Lauren poised on the edge of a dropoff, waiting for hammerheads.
Lauren and Steve Trainoff photograph a shy hammerhead
Simon sits on a rocky seat, waiting.
The classic image from Malpelo is of giant hammerhead schools circling overhead, reminiscent of those old photos of enormous bison herds or clouds of passenger pigeons, now long extinct. This kind of hammerhead photo is very hard to take, especially on open circuit scuba, because of 1) the noise you make and b) rising bubbles in the frame. We learned that in order to witness these majestic schools, and to photograph them, many cards had to fall in our favour. In fact, we were only able to witness truly schooling hammerheads on the morning of our last day. The factors in our favour then were: 1. Early morning before other divers. 2. A strong current that bought the schools to a reef and swept our bubbles away behind us. 3. Rough weather meaning our bubble noise was obscured by wave noise. 4. A deep reef with nothing overhead. 5. A shallow thermocline that compressed the available warm water overhead.
Patience and quiet were rewarded with some close shots
A silhouette was often all we could manage.
Wide angle lenses did not help with close up photography
Hammerheads would sometimes approach in small groups.
In stormy open water, we descended without a line to a barnacle covered rock at 31 m, where the temperature dropped from 27 C to 15 C and the current was roaring. We became part of the reef. Slowly they appeared overhead, first in small numbers but then in their hundreds. They could be seen cavorting and displaying to each other, languidly cruising in mid water. They seemed oblivious to the freezing, breathless divers below, desperately trying to focus their cameras on the silhouettes above. I didn’t need to try to be quiet – at some point I realised I had been holding my breath for a minute or so (not recommended on scuba). It was worth the pounding headache. We hope our kids can see this one day.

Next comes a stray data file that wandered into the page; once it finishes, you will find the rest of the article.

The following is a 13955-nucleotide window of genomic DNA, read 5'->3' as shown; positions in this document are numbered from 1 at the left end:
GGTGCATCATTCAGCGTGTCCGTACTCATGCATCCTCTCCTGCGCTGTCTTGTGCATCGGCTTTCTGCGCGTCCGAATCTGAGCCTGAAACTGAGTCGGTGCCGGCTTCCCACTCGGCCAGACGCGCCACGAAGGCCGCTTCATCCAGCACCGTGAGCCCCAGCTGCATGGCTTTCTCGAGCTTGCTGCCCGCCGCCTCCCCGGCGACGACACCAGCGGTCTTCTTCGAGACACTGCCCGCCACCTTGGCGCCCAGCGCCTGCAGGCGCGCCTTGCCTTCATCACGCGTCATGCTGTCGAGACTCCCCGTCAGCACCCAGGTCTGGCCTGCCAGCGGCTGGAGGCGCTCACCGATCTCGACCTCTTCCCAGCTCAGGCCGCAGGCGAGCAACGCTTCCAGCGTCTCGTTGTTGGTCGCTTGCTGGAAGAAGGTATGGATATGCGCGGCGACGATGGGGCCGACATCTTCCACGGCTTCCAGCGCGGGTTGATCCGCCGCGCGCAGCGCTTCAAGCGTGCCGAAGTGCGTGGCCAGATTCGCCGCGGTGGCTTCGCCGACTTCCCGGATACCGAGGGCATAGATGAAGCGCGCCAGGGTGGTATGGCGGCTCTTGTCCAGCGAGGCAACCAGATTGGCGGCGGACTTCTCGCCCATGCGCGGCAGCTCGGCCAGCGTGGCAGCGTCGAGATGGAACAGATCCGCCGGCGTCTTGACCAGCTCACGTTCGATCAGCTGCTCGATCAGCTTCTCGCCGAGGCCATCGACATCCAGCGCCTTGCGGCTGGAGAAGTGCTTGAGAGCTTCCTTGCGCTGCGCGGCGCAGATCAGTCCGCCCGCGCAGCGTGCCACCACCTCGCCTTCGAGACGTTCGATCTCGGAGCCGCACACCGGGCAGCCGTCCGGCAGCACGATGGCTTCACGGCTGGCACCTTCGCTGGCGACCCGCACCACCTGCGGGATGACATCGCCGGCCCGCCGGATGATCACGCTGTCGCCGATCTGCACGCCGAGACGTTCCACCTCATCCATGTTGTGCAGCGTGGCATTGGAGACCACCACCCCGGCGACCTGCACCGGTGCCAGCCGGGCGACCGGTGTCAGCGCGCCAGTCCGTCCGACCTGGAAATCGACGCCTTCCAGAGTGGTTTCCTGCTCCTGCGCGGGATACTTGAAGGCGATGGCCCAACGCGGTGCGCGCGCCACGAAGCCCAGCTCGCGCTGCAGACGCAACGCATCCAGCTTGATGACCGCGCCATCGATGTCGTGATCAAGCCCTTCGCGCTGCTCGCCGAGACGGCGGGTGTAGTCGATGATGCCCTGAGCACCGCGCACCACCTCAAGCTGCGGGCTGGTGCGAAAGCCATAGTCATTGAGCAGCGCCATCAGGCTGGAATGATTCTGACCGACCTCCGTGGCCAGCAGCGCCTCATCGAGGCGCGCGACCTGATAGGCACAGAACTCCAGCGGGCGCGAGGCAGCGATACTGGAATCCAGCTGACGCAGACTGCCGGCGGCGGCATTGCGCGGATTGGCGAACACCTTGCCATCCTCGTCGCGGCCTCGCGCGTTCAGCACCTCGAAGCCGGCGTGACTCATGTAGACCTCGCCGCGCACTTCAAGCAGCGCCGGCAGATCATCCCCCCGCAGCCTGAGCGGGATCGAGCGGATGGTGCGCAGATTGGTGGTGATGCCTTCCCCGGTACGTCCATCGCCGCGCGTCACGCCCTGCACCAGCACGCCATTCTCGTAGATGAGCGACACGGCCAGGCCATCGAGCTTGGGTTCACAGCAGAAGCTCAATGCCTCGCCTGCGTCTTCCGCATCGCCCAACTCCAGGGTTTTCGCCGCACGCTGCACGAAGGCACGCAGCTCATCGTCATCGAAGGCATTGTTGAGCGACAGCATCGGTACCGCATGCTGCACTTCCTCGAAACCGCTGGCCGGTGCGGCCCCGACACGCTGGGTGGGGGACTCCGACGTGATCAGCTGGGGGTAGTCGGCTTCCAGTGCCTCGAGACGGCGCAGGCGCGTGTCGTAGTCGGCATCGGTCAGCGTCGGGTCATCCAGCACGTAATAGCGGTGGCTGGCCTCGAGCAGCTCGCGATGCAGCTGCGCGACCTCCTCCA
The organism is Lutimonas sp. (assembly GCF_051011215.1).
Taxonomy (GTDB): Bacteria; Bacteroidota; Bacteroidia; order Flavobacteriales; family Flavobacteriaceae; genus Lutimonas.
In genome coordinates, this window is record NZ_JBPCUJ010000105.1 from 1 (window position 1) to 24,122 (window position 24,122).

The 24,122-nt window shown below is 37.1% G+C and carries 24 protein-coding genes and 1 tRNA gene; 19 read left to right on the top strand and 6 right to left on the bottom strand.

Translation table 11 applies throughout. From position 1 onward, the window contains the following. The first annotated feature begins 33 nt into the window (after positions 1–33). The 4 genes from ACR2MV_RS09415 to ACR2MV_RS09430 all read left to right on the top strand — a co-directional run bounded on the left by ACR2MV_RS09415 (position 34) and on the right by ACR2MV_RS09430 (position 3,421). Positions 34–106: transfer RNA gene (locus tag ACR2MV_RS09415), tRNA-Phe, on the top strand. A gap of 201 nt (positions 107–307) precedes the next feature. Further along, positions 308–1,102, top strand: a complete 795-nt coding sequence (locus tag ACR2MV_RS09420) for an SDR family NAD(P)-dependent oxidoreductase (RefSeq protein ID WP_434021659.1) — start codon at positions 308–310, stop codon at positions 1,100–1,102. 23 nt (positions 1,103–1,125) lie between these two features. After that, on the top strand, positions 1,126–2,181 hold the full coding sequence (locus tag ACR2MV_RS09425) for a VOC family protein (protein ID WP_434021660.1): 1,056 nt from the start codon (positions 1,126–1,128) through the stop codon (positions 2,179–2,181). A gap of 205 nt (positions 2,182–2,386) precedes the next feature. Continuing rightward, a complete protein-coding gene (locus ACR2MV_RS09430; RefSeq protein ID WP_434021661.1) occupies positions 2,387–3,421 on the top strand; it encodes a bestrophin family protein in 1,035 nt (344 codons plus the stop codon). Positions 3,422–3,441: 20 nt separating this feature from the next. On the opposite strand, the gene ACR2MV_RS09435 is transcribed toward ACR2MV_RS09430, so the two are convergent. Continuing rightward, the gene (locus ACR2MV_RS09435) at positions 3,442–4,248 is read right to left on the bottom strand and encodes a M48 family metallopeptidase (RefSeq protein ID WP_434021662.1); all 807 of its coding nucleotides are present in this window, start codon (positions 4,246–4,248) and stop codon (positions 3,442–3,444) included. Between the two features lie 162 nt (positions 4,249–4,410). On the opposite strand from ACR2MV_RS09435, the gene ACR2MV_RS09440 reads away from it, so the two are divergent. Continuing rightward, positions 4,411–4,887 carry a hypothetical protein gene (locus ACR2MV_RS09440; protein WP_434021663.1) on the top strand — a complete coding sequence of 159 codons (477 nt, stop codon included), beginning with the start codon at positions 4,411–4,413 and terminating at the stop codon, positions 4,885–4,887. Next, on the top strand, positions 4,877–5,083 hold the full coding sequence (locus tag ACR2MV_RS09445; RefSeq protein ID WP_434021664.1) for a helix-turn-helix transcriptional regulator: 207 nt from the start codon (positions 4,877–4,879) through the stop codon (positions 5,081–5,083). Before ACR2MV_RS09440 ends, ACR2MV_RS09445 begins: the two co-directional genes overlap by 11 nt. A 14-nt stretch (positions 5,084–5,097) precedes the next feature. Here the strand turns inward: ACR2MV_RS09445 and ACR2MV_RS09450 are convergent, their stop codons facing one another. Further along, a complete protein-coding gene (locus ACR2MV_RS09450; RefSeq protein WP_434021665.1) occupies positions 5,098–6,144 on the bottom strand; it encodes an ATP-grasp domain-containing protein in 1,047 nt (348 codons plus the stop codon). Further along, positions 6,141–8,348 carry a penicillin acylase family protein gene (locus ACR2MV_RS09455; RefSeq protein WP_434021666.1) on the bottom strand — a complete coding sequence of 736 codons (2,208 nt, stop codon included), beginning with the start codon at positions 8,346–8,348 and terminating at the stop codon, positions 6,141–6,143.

The last three weeks zoomed by on this little island, and we are wrapping up data collections and switching over to conference mode for our last week in Hawaii.
We were up well before sunrise thanks to jet lag the first week, & enjoyed many beautiful mornings at the beach.
Joey & Blake love spending time with their grandparents
So how is it going? The short answer is fairly well. We (I) spent a huge amount of time prior to arriving carefully selecting a house that was suitable for kids and grandparents, planning travel to arrive a few days early so we could adjust & set up, finding local stores and restaurants, sussing out activities for them, and packing items like power outlet covers and night lights so we could quickly “baby-proof” the beach house. These efforts paid off, as the children made a fairly smooth transition to life in Hawaii. We had a very long day of travel and arrived after their bedtime, so thankfully they were tired enough to sleep until 5am local time the first morning (that’s 10am in Virginia- they usually would wake up at 7:30). Joey was good to go after that. Blake had a few tough nights and we had a little more trouble getting his nap schedule on track, but we are now cruising along with a good routine for everyone. The team agreed that the most crucial piece of planning to everyone’s happiness was the house – easy walk to the beach, bedrooms for everyone plus a lab, and a spacious backyard safe for the kids to play in.